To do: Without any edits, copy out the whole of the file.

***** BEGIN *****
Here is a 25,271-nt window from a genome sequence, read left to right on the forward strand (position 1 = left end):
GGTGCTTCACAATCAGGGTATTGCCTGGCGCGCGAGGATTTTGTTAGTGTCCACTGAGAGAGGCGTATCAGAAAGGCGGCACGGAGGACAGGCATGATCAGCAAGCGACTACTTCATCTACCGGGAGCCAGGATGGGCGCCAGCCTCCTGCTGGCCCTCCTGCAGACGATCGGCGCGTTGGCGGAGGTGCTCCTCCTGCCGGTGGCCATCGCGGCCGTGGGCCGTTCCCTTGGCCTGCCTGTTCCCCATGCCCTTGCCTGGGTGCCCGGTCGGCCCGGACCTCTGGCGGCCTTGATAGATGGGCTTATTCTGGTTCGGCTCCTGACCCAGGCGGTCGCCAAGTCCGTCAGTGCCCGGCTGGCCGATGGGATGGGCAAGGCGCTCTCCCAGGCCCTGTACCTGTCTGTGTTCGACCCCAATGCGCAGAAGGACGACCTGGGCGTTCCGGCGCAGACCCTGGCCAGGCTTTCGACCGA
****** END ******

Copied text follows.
Here is a 25,271-nt window from a genome sequence, read left to right on the forward strand (position 1 = left end):
GGTGCTTCACAATCAGGGTATTGCCTGGCGCGCGAGGATTTTGTTAGTGTCCACTGAGAGAGGCGTATCAGAAAGGCGGCACGGAGGACAGGCATGATCAGCAAGCGACTACTTCATCTACCGGGAGCCAGGATGGGCGCCAGCCTCCTGCTGGCCCTCCTGCAGACGATCGGCGCGTTGGCGGAGGTGCTCCTCCTGCCGGTGGCCATCGCGGCCGTGGGCCGTTCCCTTGGCCTGCCTGTTCCCCATGCCCTTGCCTGGGTGCCCGGTCGGCCCGGACCTCTGGCGGCCTTGATAGATGGGCTTATTCTGGTTCGGCTCCTGACCCAGGCGGTCGCCAAGTCCGTCAGTGCCCGGCTGGCCGATGGGATGGGCAAGGCGCTCTCCCAGGCCCTGTACCTGTCTGTGTTCGACCCCAATGCGCAGAAGGACGACCTGGGCGTTCCGGCGCAGACCCTGGCCAGGCTTTCGACCGA